1. French Baptism

Last Saturday, our dear French friends, Adele and Romain celebrated the baptism of their baby girl, Manon. You may remember that Adele and I first met in German "A1". We have both shed tears of frustration and joy, all because of the incredibly difficult German language! I can´t believe that Manon is already 6 months old. She is a beautiful baby girl and Adele is so in love with her, it´s precious to see. It was fun catching up with Adele and Romain´s family members, who we met at their wedding in France in 2009! I love that we are introduced as "die Amerikaner" and that their French family members smile and nod their head and don´t say much to us if they don´t speak English (a lot of them spoke great English though!) The baptism itself was beautiful. It was all in French so Zev and I did not understand our word and therefore just smiled and nodded our heads, but it WAS a beautiful day and great to say "Auf Wiedersehen" to Adele and Romain who are off to France for a ONE MONTH holiday. We foresee those guys coming to visit us in the States one day....
At "Uferlos at Katherinenlinde" where we had lunch (mny favorite restaurant. I always order the number 413 salad and Zev almost always orders the Jägerschnitzel or the Tellerschnitzel. We both order "Dunkles Bier" which is so dark it looks black but is oh so creamy and yummy!)
Zev inside the French/ German church. It´s all "Greek" to him ;-)))

2. The "local" festival (across the street!)

Also on Saturday, after Manon´s baptism, we went to the local "Wäldenbronn Music Club" festival which takes place in the field across our house each year. It is such a fun event and it was cool to have "oompa loompa" (ie: traditional German) music playing right outside our front yard. It was all fun and games except for the fact that last week was also my finals week at uni and I really had no other place on Saturday or Sunday to study (EVERYTHING is closed here on Sundays!) Thankfully I was able to study with Zev´s extra-strength shooting ear muffs on and everything turned out fine. Our next door neighbor (who happens to be our landlord as well) was singing with his singing club on Saturday, so we came out to support him and have dinner.
3. The "best" way to end the study year.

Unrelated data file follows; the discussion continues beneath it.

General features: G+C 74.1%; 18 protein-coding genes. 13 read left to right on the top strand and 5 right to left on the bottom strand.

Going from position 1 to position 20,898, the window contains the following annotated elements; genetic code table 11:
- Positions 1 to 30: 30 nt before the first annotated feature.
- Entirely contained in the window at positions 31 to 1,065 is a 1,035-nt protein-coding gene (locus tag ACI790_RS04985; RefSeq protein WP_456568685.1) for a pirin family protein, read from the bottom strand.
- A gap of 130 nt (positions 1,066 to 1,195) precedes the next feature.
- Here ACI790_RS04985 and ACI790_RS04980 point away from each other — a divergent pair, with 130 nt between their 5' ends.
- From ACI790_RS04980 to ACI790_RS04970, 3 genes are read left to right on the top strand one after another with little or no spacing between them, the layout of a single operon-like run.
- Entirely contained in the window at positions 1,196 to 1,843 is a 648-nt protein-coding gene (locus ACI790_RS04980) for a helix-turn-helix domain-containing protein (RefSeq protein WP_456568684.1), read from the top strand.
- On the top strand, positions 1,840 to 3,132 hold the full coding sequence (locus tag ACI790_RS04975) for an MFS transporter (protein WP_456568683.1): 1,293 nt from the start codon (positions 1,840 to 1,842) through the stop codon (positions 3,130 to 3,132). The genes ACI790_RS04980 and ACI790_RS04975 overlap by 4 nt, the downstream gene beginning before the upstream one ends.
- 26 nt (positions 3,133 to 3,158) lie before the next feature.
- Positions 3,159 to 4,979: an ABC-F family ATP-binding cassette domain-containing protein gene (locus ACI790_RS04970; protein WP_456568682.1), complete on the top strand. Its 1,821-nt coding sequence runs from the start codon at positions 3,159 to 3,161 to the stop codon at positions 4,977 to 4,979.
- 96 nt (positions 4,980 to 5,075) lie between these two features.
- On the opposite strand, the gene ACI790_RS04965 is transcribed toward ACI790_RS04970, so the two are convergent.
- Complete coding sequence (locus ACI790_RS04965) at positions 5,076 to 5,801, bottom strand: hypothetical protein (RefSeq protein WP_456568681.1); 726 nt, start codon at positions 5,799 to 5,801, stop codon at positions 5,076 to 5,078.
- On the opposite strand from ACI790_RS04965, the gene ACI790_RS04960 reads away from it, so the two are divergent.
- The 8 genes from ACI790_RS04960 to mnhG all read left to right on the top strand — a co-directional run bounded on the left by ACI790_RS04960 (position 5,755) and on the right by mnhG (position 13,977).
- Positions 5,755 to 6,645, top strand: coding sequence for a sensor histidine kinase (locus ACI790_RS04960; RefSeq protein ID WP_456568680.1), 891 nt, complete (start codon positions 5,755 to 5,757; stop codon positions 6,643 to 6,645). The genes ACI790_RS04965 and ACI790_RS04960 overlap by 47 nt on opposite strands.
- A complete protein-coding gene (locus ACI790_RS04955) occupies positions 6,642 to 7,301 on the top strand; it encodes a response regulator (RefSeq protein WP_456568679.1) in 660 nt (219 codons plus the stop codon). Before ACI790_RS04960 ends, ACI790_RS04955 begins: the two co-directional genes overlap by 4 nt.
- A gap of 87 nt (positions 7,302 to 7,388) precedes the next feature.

Last Thursday was my last exam as part of my Masters of Laws degree. It has been a hard degree to complete, because I had to research and write a thesis in German, but it was probably my most rewarding degree and I learnt SO MUCH. In case you´re interested, I wrote my thesis comparing the approaches to applying Juvenile Criminal Law between Germany and the US. The approaches vary vastly. Juveniles between 14 and 18 are ALWAYS adjudicated before a juvenile court, pursuant to the Juvenile Law in all of Germany (they do not have separate laws for each of the 16 "states" or "Bundesländer"). Also, 18 to 21 year olds also come under juvenile law for crimes, if it can be proven that their crimes were juvenile in nature or they committed a "typically" juvenile crime. (Think graffiti, joy riding but also breaking into cars and stealing a CD player or breaking a window intentionally). The German juvenile law affords a much wider range of sanctions that focus on making the juvenile personally pay for their damages and in most cases apologize to the victime and even spend some time in jail as a "short sharp shock". Although in the US we tend to "treat" juveniles as adults under the law a lot earlier than the German system does, the fact is that the crime rate is significantly lower here in Germany and the incarceration rate is much lower in Germany; they have "only" 150 per 100,000 people in prison as opposed to 750 per 100,000 in the US. I learnt some excellent lessons on how we can improve our juvenile law system in the States. My dream is to eventually teach criminal law at a law school. I have heard that it is hard to get a teaching professor´s job but right now I am praying to see if that´s where God wants me to go. So (before my long digression there), I wanted to mention that after my last exam, my dear German friends, Laura, Philipp and Marco, who I met in Kriminologie I last year, were waiting outside the exam room with a bottle of champagne and a present. They totally surprised me and were so sweet to be there to celebrate with me. They gave me one of the BEST presents ever; a handmade calendar with pictures of them in different parts of historic Tübingen and holding up signs with typically "Schäbisch" sayings. It was so sweet. I loved it. Here are some pics.